Tag Archive | "ken kwek"

S’pore-made movie Unlucky Plaza to inflict critical thinking on S’poreans using unchaste woman, pastor & Pinoy

S’pore-made movie Unlucky Plaza to inflict critical thinking on S’poreans using unchaste woman, pastor & Pinoy

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Singaporeans agree this is exactly the type of movie they will pay to watch.

unlucky-plaza-ken-kwek

Singaporeans from all walks of life said the Singapore movie Unlucky Plaza by director Ken Kwek will be a hit because it features all the elements of a box-office shattering movie: An unchaste woman, her pastor and a Pinoy, elements that make cinema great because people will get tired of big explosions, fist fights, and generally, big-budget high-production value fare and opt for something indie.

One local, Kua Hee Seow, said: “Yeah, I’m sure Singaporeans will want to pay to watch something like Unlucky Plaza, an intelligent movie that is totally meta featuring a movie within a movie, which asks its audience to challenge what they see and believe in about the Internet and immigration issues in Singapore.”

“I’m sure Fast & Furious and The Avengers have nothing on this.”

Another local, Jin Kuai Lan, said: “Yes, Singaporeans would totally pay money to watch a social commentary dressed up as a movie that lacks CGI and big explosions. This is totally Saturday evening fare for couples wanting mindless entertainment.”

“It is as if Singaporeans aren’t exposed enough to all these talk about foreigners and locals having tensions and the next place they want to get a load of this is in the cinema.”

“Nice going, Ken.”

Unlucky Plaza opened in cinemas on April 16, 2015.

 

Another movie that Singaporeans totally wanted to watch:

17 stills that make you support “Sex.Violence. FamilyValues” movie

Sex.Violence. FamilyValues gets scathing reviews from some cinema-goers

New ratings for movies issued

New ratings for movies issued

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The Ministry of Information, Communication and the Arts has drawn up a list of new ratings for movies that do not fall into the existing categories between G and R21. This is to keep the ratings system in line with the changing values of society.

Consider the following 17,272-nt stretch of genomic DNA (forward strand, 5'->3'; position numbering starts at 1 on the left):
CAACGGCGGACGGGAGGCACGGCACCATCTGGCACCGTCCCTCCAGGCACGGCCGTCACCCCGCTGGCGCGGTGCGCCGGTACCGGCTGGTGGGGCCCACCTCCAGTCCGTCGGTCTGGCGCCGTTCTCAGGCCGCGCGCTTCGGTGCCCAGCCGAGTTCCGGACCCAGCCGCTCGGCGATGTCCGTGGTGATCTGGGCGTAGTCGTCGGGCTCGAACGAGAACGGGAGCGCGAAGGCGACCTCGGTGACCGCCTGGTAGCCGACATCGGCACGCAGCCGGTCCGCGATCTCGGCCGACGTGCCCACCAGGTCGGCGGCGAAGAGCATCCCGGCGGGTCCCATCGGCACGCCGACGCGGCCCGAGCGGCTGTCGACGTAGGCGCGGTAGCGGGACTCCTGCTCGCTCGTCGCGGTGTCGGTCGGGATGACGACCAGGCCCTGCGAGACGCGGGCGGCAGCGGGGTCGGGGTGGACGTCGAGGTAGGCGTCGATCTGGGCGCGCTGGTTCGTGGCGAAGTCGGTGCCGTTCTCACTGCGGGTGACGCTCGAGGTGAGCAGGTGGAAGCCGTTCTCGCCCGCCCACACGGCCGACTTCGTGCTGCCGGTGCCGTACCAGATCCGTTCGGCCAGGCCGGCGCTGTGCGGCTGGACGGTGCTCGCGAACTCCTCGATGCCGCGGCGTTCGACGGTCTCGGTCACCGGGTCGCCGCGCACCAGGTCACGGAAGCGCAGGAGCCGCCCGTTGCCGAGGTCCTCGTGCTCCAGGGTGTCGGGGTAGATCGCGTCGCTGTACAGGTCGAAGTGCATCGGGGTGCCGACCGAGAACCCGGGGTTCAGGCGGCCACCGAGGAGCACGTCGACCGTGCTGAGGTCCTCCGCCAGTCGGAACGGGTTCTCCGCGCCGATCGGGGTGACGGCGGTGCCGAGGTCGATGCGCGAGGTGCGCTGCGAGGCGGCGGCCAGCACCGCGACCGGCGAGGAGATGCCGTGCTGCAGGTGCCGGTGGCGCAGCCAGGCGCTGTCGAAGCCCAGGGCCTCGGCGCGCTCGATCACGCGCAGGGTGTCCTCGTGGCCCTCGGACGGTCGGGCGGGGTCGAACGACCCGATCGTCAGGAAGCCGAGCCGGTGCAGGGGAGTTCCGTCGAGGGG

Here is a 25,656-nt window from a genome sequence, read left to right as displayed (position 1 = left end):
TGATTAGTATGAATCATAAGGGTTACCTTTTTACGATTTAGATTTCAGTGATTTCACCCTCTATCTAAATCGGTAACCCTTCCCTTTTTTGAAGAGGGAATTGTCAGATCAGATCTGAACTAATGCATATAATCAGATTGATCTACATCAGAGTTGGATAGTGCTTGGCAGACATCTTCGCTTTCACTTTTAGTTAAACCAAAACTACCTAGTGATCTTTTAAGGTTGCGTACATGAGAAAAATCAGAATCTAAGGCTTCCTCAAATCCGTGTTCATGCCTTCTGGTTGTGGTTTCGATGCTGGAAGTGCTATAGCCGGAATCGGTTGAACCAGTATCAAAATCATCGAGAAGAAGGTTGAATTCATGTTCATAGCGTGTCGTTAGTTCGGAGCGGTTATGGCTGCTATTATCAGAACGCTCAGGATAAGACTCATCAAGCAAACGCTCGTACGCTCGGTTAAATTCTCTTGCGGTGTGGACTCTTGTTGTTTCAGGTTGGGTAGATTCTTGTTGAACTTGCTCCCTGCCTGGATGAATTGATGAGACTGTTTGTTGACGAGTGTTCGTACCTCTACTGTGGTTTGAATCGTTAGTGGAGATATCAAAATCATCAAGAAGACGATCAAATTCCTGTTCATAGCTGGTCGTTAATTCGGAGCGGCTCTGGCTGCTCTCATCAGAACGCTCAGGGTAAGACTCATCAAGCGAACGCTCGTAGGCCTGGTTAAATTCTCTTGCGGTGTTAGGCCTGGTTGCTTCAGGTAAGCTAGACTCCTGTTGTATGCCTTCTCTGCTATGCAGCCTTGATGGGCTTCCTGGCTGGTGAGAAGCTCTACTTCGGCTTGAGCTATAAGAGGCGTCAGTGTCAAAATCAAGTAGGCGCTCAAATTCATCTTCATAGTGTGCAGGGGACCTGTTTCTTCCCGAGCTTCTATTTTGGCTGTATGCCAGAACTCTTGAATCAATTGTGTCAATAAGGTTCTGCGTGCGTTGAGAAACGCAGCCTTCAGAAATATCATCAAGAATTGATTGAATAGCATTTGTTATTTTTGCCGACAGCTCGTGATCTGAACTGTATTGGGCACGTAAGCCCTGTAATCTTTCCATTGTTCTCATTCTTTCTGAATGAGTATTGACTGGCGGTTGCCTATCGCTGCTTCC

“People have become increasingly intolerant of offensive racial, sexual, and beastial remarks. So being a super efficient government, we felt the film ratings should respect the collective hate mob by cutting these racist bigots from mainstream society,” said a MICA spokesperson.

The first victim to this new scheme is local filmmaker and former Straits Times reporter Ken Kwek, whose arthouse porno, Sex.Violence.FamilyValues, was given the “Not Allowed for all Ratings” rating. The film was previously given an M18 film classification and was due to be screened in a few days time. Now, it will only be torrented among hipsters and Sylvia Ratonel fans.

According to an MDA statement: “An overwhelming majority of the panel members have expressed that the film should not be allowed for public exhibition in view of its overt racial references, which are remaining and offensive to Indians.”

It is not known if self-proclaimed saviour of all indignant minorities Lionel De Souza was involved in the panel, or if there were Malays protesting about the lack of representation in the film, which features an Indian porn star and an Ah Beng film director.

New Nation spotted some Indians protesting about the new rating

but according to the MDA panel, which are made up of members of the public representing the spectrum of Singaporeans, these Indians who can take a joke are an insignificant bunch.

Meanwhile, MICA has released three other ratings to differentiate films further.

Selectively Messy:

Such films showcase the best of Singapore’s creative industry and has a strong focus on street art. Though this category has not been used yet, it is believed that Jack Neo’s next film about graffiti artists painting the portraits of their MPs at the void deck will be handed with this rating.

Run DMC (Danger to brain cells):

Such films, such as Greedy Ghost, The Ghost Must be Crazy and 2359 exist for the sole purpose of keeping NSmen brainless, and nostalgic about the times in the jungle when thinking was unnecessary. Such films are essential to keeping the backbone of the country — staffed with mindless drones — obedient and functional.

Government endorsed: 

Manly Mediacorp star Tay Ping Hui recently released a 13-min short film as part of MediaCorp’s TesTube project, an initiative to yank the national broadcaster out from their time warp, where they’ve been stuck since the 1980s. Such films enjoy the use of national television for distribution, and more promotion from Mediacorp’s print, online and radio platforms.